3. So much time was wasted on traveling and talking about things that are going to happen that the resolutions were way too easy and way too fast. I don’t know why this book is so long because the parts of it that actually mattered were so rushed and abrupt. 

4. The romance is barely there. Lia and Kaden kind of resolve things between the two of them, but do they? Lia and Rafe have this rift and he actually gets engaged to someone else. Neither of them even seem to care much. Kaden gets a love story of his own, but it didn’t even make sense to me. How do you suffer such betrayal from someone you loved and then fall for someone else right away? I don’t know, I’m just meh about all the romance-ness at this point. I quit caring, to be honest.

5. The ending was so vague, with so many loose ends. Perhaps the author wanted us to assume things or create our own future for the characters, but I just wanted to know. So many books end with a final battle, and this one was just like all the others except Lia gets a new “gift” that… saves everything. So there. Lia didn’t do anything. Her gifts did.

So… I’m not happy. I skimmed some passages out of sheer boredom in the hopes of getting an amazing character moment or an awesome climax of events or something. I wanted a satisfying resolution, but I’m left feeling so disappointed. Would I recommend this book? I honestly don’t think so. Mary’s writing is typically amazing, but it felt tired here. I’m not sure what happened. I wish I had quit with The Kiss of Deception. I loved that book (I also loved The Heart of Betrayal, but this book made me regret reading it.), and considering how open-ended this book’s ending was I think you could easily read The Kiss of Deception as a standalone and move on.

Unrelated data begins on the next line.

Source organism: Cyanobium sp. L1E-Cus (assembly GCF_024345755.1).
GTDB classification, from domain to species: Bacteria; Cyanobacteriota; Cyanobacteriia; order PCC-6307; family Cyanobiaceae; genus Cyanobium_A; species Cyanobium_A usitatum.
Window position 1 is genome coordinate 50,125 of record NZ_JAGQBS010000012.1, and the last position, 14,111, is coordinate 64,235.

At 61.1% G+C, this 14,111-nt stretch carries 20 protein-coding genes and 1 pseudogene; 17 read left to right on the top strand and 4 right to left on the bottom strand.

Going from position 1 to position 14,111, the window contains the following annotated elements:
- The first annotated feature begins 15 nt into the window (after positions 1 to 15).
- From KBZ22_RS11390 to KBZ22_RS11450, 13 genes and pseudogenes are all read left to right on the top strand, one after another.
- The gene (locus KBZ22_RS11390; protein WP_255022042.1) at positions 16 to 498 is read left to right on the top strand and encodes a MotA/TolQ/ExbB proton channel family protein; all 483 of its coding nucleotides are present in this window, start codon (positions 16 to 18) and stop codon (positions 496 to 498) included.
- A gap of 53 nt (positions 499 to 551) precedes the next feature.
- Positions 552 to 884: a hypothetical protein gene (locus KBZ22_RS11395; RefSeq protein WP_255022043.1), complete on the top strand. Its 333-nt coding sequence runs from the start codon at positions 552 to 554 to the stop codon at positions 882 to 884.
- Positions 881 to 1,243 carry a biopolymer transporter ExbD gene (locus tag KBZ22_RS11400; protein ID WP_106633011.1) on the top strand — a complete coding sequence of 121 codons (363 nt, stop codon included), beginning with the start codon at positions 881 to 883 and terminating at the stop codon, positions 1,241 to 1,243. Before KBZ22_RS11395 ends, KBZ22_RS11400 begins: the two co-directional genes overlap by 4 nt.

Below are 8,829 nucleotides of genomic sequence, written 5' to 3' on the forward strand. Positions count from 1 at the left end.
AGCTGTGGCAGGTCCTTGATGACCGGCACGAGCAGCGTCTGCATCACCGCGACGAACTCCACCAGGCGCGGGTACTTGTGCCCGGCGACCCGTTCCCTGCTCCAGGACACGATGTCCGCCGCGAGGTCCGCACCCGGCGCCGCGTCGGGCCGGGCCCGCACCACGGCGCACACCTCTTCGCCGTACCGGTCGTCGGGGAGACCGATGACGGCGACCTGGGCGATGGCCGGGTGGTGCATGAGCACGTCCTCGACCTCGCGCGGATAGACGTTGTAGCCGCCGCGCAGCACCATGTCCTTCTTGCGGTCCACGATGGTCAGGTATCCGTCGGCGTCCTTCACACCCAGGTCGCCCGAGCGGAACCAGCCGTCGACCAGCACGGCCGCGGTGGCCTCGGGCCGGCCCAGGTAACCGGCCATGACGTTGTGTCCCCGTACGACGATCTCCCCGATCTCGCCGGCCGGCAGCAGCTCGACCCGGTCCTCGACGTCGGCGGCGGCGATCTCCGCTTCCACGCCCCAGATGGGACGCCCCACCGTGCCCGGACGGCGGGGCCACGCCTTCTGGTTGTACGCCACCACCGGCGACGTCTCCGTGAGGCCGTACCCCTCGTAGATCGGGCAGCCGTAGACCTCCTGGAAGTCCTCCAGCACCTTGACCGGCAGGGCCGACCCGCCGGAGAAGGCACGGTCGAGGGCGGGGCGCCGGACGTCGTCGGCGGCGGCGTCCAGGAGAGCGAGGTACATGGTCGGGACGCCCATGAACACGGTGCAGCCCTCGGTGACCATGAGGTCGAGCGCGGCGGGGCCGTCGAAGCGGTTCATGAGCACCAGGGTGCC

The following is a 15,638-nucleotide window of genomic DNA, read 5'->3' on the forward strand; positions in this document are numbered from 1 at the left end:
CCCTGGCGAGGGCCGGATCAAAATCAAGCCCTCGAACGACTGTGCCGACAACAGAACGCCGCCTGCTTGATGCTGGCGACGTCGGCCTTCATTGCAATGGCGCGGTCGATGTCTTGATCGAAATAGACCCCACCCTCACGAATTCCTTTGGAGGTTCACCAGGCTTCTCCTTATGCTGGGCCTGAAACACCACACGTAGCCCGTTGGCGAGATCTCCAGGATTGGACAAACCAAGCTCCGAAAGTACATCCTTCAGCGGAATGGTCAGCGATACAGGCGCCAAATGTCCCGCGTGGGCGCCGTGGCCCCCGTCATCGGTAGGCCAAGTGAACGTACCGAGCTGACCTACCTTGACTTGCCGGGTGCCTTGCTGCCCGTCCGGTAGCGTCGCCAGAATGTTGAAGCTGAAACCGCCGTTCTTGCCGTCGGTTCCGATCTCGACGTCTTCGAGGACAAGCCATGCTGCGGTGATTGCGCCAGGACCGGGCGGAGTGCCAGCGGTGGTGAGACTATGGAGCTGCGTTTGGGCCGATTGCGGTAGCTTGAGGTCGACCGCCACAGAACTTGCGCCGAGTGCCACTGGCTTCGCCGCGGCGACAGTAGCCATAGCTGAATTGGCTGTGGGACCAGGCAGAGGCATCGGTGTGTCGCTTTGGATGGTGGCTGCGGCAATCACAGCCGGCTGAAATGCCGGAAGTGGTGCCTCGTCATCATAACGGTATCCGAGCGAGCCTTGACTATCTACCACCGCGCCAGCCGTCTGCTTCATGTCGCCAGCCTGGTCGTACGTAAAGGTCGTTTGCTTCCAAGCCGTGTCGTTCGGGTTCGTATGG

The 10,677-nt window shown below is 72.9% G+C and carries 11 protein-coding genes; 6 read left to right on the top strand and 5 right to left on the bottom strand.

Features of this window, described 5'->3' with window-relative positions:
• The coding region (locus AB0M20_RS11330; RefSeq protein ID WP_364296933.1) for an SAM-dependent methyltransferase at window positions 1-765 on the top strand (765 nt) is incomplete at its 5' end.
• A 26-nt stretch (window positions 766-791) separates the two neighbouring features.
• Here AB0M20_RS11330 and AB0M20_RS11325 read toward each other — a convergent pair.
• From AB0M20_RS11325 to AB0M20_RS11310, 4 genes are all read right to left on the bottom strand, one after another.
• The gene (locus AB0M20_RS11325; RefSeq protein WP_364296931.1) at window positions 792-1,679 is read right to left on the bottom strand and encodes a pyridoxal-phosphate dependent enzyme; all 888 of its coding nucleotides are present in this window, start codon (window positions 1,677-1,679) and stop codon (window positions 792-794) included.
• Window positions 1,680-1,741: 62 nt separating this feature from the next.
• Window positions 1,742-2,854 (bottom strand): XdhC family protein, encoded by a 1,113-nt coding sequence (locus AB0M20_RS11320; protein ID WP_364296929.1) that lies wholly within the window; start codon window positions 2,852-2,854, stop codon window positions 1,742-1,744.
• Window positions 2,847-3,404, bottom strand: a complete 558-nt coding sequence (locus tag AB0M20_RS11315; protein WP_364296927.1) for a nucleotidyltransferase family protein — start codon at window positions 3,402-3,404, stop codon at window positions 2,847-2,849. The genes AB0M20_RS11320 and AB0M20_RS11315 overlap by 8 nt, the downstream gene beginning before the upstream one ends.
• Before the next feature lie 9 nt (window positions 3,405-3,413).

Ruin and Rising by Leigh Bardugo | Book Review

September 29, 2014 Book Review, Young Adult 4 ★★★★★

Ruin and Rising by Leigh Bardugo | Book ReviewRuin and Rising by Leigh Bardugo
Series: The Grisha #3
Also in this series: Shadow and Bone, Siege and Storm
Published by Henry Holt and Co. on June 17, 2014
Genres: Fantasy, Fantasy & Magic, High Fantasy, Romance
Pages: 417
Format: Hardcover
Source: Birthday present
Amazon Add to Goodreads
5 Stars
The capital has fallen. The Darkling rules Ravka from his shadow throne.

Now the nation's fate rests with a broken Sun Summoner, a disgraced tracker, and the shattered remnants of a once-great magical army.

Deep in an ancient network of tunnels and caverns, a weakened Alina must submit to the dubious protection of the Apparat and the zealots who worship her as a Saint. Yet her plans lie elsewhere, with the hunt for the elusive firebird and the hope that an outlaw prince still survives.

Alina will have to forge new alliances and put aside old rivalries as she and Mal race to find the last of Morozova's amplifiers. But as she begins to unravel the Darkling's secrets, she reveals a past that will forever alter her understanding of the bond they share and the power she wields. The firebird is the one thing that stands between Ravka and destruction—and claiming it could cost Alina the very future she’s fighting for.

Oh MY gosh. Ruin and Rising is here!!!! Right!? Don’t worry, I read this right when it came out. It has just taken me this long to figure out how to write a review for it. Leigh Bardugo is my hero. Now, I can’t guarantee there won’t be spoilers for the first two books. And I can’t guarantee this review will be anything but a bunch of fangirling with no real point. But either way, here are my thoughts. As always, my main points are bolded. :)

1. Before I even begin, can we all just have a moment of silence for the end of the Grisha trilogy? I am SO sad it’s over.

2. This book broke my heart and then put it back together again. I mean, oh wow. The Darkling. Mal. Sturmhond/Nikolai. I just can’t.

3. I will take Nikolai for myself and not let you have him. He is just so perfect. I have grown to love him so much through each book.

4. Everything I said I loved about the first two books, Shadow and Bone and Siege and Storm, are still valid. Plus I love these things MORE.